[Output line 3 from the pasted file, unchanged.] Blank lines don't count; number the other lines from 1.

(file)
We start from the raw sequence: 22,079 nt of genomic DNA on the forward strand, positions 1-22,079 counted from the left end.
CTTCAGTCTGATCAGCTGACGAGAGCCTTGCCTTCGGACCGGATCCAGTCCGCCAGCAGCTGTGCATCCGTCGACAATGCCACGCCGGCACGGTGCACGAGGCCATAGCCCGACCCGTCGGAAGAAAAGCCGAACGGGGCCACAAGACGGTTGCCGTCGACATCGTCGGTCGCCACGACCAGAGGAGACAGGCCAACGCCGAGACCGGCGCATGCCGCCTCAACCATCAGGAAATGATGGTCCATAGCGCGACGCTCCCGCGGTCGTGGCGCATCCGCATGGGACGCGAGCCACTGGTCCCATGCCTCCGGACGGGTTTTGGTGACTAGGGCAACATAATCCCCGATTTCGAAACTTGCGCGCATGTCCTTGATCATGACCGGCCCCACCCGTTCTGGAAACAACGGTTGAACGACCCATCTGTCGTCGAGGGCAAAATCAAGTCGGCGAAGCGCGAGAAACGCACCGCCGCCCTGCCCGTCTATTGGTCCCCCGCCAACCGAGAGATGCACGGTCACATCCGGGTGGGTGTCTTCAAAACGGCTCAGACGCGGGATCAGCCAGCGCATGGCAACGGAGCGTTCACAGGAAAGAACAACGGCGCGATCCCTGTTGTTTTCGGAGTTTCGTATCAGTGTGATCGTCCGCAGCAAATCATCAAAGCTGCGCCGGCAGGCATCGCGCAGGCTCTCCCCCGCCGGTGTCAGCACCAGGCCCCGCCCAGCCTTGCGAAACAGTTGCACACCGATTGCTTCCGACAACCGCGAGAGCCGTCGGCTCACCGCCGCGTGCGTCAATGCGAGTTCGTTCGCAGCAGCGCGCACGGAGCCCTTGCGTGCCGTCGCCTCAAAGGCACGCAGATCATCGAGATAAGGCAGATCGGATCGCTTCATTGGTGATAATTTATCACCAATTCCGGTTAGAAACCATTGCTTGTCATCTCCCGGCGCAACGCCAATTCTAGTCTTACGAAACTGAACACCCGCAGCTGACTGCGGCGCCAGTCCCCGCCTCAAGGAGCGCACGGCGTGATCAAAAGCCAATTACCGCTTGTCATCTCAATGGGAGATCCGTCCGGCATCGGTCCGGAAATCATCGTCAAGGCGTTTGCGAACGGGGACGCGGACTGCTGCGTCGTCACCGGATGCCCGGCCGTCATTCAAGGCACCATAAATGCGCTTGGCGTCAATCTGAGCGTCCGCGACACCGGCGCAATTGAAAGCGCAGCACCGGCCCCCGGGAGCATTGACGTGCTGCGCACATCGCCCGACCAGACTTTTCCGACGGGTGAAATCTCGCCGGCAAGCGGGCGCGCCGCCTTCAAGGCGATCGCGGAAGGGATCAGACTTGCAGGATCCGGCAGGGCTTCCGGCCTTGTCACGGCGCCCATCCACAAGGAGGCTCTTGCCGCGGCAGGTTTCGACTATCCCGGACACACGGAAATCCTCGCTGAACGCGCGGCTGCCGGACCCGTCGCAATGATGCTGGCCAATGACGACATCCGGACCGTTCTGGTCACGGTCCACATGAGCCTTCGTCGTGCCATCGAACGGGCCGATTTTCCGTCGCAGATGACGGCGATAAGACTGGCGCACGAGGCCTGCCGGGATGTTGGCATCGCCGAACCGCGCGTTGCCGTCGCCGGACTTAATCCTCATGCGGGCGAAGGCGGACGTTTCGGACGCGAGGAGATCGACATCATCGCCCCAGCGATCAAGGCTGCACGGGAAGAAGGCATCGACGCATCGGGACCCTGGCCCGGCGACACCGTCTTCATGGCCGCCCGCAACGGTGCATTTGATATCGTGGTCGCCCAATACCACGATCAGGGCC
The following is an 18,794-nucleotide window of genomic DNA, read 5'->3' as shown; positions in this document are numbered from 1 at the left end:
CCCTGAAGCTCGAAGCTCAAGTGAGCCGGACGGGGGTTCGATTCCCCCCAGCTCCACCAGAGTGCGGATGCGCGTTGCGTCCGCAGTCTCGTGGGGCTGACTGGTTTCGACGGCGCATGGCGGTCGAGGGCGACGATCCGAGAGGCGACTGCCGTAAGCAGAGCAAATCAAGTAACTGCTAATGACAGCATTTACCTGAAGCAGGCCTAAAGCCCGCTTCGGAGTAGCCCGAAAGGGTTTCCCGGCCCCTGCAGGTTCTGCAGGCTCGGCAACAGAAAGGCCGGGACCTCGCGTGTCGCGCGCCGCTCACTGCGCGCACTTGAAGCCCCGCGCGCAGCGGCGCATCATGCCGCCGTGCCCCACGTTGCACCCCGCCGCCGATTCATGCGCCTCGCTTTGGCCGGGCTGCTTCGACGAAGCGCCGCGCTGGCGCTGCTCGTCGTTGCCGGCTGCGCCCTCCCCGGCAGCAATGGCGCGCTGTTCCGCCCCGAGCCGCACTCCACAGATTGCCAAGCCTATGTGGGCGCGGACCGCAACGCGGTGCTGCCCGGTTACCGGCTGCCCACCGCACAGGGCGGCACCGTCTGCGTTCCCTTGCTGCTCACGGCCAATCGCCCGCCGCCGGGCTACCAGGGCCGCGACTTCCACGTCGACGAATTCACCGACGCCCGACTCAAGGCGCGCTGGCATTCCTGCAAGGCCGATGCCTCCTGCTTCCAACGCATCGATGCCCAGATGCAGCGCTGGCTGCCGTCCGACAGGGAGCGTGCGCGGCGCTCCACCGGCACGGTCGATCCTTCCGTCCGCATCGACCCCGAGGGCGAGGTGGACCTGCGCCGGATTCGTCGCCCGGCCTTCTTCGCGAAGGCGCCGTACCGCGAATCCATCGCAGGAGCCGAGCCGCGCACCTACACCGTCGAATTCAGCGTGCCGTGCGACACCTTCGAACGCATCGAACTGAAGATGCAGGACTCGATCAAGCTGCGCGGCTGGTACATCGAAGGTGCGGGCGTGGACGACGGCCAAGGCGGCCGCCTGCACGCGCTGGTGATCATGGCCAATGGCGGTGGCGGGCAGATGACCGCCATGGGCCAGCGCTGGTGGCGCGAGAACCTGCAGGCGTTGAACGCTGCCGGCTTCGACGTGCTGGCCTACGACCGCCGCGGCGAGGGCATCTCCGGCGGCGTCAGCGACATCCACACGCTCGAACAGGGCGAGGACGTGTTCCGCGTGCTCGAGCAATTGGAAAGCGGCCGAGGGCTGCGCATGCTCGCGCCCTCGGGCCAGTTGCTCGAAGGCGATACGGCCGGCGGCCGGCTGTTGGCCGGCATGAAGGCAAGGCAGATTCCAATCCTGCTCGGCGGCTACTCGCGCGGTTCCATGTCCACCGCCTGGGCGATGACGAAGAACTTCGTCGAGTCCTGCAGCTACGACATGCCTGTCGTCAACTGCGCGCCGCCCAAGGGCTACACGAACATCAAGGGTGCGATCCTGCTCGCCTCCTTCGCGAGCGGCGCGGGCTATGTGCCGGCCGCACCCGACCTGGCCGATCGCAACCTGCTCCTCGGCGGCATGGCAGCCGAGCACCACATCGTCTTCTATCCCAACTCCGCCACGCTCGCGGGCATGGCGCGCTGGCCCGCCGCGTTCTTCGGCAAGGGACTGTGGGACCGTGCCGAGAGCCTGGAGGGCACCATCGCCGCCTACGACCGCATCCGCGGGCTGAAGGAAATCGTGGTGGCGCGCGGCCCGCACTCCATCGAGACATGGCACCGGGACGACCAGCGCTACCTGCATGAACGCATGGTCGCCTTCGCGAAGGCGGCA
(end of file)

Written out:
The following is an 18,794-nucleotide window of genomic DNA, read 5'->3' as shown; positions in this document are numbered from 1 at the left end: